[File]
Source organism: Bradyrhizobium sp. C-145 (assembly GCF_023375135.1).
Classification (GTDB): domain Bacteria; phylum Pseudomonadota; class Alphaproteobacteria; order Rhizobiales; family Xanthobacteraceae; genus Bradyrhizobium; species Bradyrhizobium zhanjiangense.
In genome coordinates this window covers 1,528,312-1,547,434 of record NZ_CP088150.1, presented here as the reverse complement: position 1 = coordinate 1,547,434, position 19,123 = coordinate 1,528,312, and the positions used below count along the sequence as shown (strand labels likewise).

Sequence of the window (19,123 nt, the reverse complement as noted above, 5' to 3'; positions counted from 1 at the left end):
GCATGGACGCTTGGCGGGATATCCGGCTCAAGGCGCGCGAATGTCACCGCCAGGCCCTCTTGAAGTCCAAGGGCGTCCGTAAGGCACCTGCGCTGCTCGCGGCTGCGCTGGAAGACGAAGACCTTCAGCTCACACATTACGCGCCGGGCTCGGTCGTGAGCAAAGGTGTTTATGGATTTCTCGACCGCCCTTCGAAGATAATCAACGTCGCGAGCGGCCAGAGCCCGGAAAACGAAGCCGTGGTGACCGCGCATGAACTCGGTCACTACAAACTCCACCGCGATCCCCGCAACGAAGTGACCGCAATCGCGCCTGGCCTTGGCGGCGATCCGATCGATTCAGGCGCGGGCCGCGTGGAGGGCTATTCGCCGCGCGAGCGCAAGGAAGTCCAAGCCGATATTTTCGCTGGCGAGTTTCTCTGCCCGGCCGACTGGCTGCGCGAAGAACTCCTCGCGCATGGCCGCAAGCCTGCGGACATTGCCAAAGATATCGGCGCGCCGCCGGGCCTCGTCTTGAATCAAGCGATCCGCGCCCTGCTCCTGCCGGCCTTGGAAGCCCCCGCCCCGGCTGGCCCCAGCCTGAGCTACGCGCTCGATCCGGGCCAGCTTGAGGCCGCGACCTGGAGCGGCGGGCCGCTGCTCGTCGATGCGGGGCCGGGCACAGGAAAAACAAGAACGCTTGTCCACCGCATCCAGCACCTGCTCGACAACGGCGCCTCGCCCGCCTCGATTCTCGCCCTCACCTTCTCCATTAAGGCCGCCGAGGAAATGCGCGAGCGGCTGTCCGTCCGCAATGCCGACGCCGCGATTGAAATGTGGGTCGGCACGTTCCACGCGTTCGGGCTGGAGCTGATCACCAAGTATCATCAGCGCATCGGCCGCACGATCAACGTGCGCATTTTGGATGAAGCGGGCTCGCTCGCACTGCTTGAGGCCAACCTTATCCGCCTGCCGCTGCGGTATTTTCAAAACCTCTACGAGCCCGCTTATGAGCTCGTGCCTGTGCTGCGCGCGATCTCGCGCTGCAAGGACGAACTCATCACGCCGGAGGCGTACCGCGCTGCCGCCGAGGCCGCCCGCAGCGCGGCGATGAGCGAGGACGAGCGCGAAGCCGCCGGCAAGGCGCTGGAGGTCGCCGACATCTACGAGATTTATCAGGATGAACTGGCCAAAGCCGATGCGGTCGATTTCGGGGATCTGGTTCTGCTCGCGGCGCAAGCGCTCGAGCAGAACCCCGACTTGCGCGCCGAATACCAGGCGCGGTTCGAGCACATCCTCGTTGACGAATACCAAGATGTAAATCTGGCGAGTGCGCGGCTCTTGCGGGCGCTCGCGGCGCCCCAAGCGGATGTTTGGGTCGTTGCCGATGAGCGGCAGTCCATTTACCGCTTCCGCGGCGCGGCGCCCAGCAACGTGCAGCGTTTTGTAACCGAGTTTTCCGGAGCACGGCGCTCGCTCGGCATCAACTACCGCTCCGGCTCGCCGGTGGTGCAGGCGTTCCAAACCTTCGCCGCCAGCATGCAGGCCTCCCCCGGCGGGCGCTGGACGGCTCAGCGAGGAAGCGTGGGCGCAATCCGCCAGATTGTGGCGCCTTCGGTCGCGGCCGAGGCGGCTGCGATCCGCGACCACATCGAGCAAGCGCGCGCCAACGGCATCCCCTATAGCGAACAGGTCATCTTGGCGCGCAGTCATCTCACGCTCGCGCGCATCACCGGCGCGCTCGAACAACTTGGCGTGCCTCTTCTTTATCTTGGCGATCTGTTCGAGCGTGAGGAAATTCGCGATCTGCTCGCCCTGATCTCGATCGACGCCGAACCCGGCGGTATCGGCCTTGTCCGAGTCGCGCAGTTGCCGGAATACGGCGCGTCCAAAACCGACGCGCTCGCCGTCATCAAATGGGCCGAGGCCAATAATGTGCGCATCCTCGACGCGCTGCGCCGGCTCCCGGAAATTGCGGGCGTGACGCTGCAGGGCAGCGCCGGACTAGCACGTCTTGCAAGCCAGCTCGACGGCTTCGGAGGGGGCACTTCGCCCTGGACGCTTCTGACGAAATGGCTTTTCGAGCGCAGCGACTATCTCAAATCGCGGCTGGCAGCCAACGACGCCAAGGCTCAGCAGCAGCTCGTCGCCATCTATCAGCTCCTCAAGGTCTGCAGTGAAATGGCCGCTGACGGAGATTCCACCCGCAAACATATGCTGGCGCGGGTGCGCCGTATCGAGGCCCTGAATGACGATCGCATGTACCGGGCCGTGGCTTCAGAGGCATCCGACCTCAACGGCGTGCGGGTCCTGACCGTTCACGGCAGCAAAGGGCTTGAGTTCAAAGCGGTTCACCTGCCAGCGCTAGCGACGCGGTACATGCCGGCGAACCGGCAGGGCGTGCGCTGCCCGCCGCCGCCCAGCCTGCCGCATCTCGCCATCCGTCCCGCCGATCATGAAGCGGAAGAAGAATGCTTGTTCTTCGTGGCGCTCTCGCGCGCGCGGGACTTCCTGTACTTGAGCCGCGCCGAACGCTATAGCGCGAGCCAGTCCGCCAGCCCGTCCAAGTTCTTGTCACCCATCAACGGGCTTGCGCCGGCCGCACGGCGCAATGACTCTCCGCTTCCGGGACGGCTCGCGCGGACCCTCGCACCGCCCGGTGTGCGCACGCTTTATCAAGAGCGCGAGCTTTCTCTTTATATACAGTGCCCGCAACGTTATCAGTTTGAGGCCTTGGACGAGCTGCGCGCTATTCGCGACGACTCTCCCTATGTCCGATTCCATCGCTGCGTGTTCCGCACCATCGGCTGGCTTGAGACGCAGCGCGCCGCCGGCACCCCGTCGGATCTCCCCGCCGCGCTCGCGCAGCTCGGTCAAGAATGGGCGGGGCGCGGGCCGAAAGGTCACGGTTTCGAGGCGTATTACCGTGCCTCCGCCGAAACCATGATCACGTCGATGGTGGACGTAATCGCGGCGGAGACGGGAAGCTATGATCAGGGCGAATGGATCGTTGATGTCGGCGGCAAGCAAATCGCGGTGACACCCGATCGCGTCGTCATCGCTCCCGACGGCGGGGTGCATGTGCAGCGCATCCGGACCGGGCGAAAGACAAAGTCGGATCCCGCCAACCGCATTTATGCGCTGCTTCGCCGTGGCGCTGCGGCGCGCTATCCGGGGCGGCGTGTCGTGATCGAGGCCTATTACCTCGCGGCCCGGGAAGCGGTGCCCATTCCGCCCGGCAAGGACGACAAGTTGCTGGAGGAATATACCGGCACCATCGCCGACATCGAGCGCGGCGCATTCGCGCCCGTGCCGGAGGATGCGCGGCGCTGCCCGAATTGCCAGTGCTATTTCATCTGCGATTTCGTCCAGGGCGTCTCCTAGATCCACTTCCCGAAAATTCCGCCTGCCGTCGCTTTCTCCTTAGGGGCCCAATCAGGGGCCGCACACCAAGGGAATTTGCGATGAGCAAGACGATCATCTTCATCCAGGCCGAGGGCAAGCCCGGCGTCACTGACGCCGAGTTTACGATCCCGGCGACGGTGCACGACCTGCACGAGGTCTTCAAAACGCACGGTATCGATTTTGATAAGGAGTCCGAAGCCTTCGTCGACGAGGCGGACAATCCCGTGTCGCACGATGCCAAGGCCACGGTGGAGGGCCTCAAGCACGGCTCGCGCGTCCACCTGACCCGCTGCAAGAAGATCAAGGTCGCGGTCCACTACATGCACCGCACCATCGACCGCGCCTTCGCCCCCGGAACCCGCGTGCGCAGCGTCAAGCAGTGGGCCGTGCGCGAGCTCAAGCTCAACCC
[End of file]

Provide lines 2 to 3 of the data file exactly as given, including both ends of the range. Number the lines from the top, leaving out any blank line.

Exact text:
Classification (GTDB): domain Bacteria; phylum Pseudomonadota; class Alphaproteobacteria; order Rhizobiales; family Xanthobacteraceae; genus Bradyrhizobium; species Bradyrhizobium zhanjiangense.
In genome coordinates this window covers 1,528,312-1,547,434 of record NZ_CP088150.1, presented here as the reverse complement: position 1 = coordinate 1,547,434, position 19,123 = coordinate 1,528,312, and the positions used below count along the sequence as shown (strand labels likewise).